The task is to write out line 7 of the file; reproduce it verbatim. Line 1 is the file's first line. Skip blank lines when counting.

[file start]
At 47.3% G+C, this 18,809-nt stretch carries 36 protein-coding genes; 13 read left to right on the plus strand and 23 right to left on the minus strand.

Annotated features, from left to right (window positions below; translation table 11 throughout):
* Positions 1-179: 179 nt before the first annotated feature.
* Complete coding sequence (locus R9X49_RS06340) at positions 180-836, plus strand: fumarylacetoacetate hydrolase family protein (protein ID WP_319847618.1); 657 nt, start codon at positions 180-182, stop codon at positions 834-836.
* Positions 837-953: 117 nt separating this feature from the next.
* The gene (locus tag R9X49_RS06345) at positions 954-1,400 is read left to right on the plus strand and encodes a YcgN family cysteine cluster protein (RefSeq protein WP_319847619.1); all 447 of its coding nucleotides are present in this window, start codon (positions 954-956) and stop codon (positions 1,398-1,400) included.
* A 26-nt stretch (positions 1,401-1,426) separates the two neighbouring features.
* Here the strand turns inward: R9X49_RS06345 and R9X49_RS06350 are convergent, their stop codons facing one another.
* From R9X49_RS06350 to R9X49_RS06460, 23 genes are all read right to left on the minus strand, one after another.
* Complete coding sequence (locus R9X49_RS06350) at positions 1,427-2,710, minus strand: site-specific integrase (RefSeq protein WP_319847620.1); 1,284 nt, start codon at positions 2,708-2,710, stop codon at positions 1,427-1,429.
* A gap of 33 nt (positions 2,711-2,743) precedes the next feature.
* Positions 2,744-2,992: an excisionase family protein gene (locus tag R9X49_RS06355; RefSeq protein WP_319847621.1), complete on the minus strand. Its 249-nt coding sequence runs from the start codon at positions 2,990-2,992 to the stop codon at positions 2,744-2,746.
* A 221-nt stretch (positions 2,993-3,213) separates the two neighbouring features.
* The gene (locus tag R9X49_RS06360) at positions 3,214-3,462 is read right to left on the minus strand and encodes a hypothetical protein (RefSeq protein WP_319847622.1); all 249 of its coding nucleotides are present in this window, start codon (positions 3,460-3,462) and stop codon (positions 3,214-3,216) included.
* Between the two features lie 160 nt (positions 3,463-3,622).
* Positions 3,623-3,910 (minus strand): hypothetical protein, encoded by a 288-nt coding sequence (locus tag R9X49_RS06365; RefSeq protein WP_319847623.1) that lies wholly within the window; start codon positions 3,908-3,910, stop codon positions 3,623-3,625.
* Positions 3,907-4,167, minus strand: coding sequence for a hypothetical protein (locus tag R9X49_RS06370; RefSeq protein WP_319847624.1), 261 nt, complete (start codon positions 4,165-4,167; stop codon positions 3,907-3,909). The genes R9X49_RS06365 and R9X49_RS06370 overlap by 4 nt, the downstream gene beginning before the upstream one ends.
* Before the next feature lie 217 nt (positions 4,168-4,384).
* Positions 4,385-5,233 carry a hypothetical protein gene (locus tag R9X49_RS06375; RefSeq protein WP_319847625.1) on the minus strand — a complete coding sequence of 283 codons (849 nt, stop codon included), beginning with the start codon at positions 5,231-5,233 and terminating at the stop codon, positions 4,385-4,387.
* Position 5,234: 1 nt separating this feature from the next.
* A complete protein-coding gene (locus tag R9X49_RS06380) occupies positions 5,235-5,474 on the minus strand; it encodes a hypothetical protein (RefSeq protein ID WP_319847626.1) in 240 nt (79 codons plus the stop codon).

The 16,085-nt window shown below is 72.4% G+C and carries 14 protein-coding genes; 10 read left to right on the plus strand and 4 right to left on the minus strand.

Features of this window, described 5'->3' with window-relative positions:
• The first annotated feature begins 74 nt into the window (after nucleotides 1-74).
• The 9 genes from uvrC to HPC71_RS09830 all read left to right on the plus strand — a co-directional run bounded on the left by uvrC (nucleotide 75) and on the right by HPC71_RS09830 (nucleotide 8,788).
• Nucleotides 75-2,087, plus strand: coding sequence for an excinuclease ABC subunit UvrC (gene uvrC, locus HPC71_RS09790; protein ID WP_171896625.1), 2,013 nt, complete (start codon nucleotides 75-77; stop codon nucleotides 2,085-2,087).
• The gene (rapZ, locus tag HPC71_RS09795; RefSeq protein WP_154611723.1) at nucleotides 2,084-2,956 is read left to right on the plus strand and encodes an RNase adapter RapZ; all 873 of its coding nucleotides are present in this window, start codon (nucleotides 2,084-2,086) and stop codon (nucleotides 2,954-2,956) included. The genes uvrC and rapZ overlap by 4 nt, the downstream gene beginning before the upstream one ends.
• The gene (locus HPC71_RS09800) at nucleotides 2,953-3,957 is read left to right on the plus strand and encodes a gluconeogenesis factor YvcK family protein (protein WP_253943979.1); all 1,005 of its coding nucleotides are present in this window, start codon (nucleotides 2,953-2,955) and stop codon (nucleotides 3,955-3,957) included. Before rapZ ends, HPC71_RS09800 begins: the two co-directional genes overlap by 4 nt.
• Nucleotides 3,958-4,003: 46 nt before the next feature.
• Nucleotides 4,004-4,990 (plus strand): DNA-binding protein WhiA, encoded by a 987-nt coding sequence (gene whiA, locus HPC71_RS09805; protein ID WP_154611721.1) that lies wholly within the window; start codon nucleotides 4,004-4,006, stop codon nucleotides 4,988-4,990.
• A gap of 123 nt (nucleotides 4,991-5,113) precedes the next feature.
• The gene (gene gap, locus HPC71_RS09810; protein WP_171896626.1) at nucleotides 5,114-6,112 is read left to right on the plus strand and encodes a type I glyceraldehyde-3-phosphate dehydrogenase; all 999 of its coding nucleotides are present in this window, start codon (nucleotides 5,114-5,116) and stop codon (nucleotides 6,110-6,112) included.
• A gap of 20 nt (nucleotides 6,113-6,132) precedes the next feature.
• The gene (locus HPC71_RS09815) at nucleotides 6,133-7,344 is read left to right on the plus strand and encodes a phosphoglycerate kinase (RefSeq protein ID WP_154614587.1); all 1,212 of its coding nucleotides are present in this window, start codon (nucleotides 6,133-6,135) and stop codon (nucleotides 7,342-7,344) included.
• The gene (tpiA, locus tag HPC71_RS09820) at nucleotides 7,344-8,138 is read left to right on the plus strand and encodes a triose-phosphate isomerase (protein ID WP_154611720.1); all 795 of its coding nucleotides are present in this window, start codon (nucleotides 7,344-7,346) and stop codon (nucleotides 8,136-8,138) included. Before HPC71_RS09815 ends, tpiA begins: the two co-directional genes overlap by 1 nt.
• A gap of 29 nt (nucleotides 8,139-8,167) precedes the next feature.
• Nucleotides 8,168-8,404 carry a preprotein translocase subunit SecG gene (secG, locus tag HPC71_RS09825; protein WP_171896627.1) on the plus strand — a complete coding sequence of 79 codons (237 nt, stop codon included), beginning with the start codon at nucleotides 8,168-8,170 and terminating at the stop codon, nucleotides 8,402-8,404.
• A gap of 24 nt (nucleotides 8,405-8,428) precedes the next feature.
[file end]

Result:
* A 26-nt stretch (positions 1,401-1,426) separates the two neighbouring features.